Careers rarely develop the way we plan them. Our career path often takes many twists and turns, with particular events, choices and people influencing our direction.

We asked Paul Dowling from Teagasc to give some advice for people considering this job:

 

Paul Dowling

Horticulturist

Teagasc

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  Paul Dowling
Ideally, try and get a job in the industry for a summer, or get a bit of experience before you go into it. You have to be happy with working outside, and doing physical work. If you are not prepared to work hard or are looking for a soft job, don't go into Landscaping. Design is very sexy at the moment, everyone wants to be a designer, a Landscape Designer. It's different on the ground, you have to be out there on sites in all weather and you have to make sure projects are managed well and you're able to muck in with everyone else. Biology is most important for anyone going into Horticulture or Landscaping as it covers propagation and helps with the identification of plant names, species and families through the universal use of Latin. Chemistry is also helpful as the use of various chemicals is a constant in horticulture. The chemical content and dangers of fertilizers, herbicides and insecticides in use in Amenity Horticulture needs to be understood anyone going into this business. Geography would be a relevant subject as well. Also, the simple things like having a full, clean driving licence, which can make you a lot more employable if you are trying for a job with a Landscape Conractor. This indicates that you are more mobile and can also drive a company van if needed. Be sure you're happy with the outdoor life. Having taken a Horticulture course will give you an advantage. However, it's possible to take a job first and study later, e.g. in IT Blanchardstown it is possible to study at night. I think you cannot beat doing the Diploma Course in the National Botanic Gardens because it is a good practical course which also covers all the theory and is invaluable for gaining plant knowledge.
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Realists are usually interested in 'things' - such as buildings, mechanics, equipment, tools, electronics etc. Their primary focus is dealing with these - as in building, fixing, operating or designing them. Involvement in these areas leads to high manual skills, or a fine aptitude for practical design - as found in the various forms of engineering.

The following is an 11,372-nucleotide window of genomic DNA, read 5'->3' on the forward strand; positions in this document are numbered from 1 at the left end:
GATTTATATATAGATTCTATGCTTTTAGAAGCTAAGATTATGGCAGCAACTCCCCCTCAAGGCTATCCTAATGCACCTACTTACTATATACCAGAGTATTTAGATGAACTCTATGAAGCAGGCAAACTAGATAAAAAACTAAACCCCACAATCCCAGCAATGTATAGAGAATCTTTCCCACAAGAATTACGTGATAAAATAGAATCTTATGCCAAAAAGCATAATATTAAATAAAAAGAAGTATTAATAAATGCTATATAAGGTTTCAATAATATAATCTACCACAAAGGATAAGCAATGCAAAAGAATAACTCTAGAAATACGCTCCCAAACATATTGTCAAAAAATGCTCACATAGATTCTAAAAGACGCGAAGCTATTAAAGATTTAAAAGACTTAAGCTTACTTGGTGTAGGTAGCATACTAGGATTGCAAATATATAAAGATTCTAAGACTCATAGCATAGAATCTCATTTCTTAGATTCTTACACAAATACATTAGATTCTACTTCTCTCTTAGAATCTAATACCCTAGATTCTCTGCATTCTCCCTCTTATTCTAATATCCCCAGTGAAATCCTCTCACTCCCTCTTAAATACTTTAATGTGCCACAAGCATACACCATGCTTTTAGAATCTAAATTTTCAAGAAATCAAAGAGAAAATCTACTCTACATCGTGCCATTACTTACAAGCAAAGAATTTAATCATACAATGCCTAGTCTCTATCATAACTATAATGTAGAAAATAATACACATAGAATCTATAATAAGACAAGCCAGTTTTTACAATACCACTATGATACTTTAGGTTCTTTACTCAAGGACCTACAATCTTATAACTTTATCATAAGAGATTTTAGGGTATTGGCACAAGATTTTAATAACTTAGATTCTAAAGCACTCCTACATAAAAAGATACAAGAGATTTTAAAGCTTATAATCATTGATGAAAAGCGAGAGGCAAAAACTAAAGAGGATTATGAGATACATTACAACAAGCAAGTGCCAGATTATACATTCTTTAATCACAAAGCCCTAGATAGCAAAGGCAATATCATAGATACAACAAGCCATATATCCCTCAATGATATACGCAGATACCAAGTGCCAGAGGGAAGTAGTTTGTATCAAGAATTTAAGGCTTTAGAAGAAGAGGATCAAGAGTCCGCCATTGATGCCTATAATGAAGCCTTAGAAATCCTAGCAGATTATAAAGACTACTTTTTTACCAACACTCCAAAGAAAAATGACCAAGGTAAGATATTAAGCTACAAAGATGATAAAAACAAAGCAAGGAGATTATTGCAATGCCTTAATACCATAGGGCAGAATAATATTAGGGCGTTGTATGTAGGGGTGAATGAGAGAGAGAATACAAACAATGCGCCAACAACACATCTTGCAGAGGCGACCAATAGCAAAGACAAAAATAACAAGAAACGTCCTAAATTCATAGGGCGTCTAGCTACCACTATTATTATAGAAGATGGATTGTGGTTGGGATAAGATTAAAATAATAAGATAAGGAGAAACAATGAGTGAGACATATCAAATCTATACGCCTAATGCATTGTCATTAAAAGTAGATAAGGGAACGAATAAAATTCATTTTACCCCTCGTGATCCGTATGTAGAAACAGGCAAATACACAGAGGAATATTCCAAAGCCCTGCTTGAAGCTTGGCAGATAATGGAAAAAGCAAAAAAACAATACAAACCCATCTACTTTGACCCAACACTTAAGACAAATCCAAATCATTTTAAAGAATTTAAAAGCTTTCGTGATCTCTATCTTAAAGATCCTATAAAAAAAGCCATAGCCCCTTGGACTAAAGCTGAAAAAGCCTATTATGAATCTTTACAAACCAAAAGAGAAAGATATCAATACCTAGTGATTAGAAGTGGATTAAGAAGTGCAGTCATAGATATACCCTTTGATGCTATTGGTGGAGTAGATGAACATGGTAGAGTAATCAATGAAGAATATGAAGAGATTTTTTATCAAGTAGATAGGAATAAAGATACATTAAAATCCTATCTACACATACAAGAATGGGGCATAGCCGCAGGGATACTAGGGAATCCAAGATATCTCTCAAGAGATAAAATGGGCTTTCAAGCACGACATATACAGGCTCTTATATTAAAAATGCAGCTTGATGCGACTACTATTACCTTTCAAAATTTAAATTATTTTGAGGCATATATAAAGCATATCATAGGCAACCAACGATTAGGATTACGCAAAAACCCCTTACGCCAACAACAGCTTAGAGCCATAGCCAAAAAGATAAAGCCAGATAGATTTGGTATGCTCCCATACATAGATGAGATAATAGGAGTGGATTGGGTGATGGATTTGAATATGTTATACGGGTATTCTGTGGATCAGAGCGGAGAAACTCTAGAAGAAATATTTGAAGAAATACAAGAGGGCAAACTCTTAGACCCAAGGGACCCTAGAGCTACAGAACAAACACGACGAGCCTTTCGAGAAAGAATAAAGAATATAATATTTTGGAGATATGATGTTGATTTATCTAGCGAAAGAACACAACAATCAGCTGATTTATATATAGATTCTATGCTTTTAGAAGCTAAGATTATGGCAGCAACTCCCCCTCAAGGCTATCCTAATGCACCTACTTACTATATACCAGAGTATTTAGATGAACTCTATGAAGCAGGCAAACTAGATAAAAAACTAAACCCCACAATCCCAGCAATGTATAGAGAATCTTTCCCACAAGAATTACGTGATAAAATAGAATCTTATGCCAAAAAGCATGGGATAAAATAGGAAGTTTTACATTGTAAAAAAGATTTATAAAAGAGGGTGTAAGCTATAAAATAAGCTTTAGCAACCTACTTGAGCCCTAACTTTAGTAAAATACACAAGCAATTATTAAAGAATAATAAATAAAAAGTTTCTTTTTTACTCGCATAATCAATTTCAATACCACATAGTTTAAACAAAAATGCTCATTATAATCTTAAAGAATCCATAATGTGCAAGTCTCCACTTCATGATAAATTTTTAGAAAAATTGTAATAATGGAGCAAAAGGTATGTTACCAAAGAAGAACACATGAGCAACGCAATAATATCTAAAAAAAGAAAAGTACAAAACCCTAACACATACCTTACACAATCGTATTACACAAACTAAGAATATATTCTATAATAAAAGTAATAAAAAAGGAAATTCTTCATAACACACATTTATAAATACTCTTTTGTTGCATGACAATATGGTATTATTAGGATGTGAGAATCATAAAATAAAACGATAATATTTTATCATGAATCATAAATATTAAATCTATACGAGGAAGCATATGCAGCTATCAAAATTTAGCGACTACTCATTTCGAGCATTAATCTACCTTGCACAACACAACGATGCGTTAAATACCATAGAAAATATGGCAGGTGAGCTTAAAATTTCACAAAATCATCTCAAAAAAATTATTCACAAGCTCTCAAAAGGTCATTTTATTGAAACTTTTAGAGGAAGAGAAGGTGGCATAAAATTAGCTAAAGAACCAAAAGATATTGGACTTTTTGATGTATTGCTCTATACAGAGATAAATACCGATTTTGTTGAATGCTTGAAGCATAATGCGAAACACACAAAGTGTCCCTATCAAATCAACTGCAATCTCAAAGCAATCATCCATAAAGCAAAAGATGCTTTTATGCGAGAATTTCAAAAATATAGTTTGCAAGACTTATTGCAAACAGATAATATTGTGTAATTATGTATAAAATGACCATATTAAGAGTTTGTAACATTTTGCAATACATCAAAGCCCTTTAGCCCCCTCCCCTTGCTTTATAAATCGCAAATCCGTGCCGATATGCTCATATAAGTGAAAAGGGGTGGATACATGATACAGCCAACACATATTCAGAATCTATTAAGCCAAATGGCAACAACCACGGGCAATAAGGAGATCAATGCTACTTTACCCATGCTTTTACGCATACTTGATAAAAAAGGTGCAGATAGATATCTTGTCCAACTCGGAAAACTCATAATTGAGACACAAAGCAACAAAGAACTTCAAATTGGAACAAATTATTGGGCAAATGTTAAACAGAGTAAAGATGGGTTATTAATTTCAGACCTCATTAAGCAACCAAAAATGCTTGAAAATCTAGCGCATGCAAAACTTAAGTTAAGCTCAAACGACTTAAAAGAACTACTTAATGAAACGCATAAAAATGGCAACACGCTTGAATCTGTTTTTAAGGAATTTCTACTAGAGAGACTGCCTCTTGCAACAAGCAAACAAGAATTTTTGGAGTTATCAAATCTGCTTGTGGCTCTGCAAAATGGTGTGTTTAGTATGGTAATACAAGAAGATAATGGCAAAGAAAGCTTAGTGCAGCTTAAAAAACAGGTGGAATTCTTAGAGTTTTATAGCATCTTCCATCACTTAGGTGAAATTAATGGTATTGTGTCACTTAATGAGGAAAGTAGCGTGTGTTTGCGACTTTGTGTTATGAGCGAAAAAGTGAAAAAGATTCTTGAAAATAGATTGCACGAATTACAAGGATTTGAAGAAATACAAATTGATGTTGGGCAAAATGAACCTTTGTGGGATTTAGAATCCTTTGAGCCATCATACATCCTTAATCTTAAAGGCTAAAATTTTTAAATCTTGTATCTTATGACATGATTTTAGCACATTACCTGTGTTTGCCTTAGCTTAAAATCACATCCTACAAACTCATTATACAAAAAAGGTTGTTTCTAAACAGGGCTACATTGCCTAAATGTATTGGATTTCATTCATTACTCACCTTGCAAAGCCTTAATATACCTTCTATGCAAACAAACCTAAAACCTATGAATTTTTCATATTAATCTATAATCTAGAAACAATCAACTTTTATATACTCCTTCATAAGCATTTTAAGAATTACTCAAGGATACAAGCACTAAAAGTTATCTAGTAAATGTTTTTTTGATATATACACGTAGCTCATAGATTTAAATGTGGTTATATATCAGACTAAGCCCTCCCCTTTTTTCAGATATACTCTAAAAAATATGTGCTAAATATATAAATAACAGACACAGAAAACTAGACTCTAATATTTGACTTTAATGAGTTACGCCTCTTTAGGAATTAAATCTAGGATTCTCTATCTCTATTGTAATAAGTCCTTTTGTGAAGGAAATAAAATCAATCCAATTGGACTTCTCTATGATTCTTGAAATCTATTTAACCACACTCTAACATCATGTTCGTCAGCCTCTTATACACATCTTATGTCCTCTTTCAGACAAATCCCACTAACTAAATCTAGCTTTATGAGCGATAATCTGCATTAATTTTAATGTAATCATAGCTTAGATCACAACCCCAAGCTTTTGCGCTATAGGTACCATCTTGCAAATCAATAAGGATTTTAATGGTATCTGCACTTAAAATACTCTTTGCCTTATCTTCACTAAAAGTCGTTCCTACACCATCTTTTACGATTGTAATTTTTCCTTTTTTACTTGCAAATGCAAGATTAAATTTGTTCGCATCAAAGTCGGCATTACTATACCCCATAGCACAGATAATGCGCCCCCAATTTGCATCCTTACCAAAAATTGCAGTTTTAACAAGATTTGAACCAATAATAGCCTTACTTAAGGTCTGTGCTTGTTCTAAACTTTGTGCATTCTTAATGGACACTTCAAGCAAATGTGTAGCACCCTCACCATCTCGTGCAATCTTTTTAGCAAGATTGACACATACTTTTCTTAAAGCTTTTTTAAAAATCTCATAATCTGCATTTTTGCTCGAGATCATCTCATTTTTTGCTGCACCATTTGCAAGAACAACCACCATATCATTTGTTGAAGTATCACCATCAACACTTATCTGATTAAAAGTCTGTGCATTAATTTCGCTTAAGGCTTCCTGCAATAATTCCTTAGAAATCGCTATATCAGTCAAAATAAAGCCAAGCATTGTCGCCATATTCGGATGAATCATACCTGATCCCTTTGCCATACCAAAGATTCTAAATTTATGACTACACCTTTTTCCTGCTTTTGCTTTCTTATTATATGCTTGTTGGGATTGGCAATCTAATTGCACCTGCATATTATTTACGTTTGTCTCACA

Realists like to find practical solutions to problems using tools, technology and skilled work. Realists usually prefer to be active in their work environment, often do most of their work alone, and enjoy taking decisive action with a minimum amount of discussion and paperwork.
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Career Profile: Chef de Partie

"College gives you a good foundation, but you need to gain experience as well," Patrick Philips, Chef de Partie

Did you always want to be a chef?

No, I actually trained for three years as an architect in UL but I realised it was not my forte. I always had an interest in food though. My mum is Filipina and food is a big part of her culture. She is an amazing cook and I inherited my passion for cooking from her.

This is your third culinary course, have they helped your career?

There’s a bit of a debate among chefs about whether you learn more in college or in industry but I value the education side very highly which is why I have decided to study for my degree. College gives you a good foundation, but you need to get experience in the industry as well.

You’ve worked in some amazing restaurants, was it hard to get work?

Yes, I am in Glenlo Abbey Hotel now and in the past I worked with Aniar and Loam, Galway’s two Michelin-starred restaurants. I first got in contact with Aniar through social media. I used to tweet them pictures of food I cooked to show them what I was doing and see if it would open any doors for me, then I spoke to someone in college who arranged a two-day stage [work experience] with Jp McMahon, the owner. Afterwards they asked me to work weekends. GMIT is very well connected with the industry in Galway so that definitely helps when you’re looking for work.

What’s the best and worst thing about being a chef?

If you have a passion for food then it’s amazing to go to work every day and do something that you love. I’m always learning and trying to see how I can improve. The downside is that working in this industry can be exhausting. You work long, unsociable hours.

Do you get to have any fun?

The whole process is the fun part! I love the creativity of working with food, plus if you work with a good team you develop a rapport in the kitchen. You help each other out and have great craic together.

What’s your plan for the future?

My goal is to run my own fine dining restaurant but in the meantime I want to build up my experience. At the moment I am focused on developing my skills in all areas of the kitchen, then when I have ticked all the boxes I’ll look at opening my own place.

Article by: 'Get a Life in Tourism' Publication 2015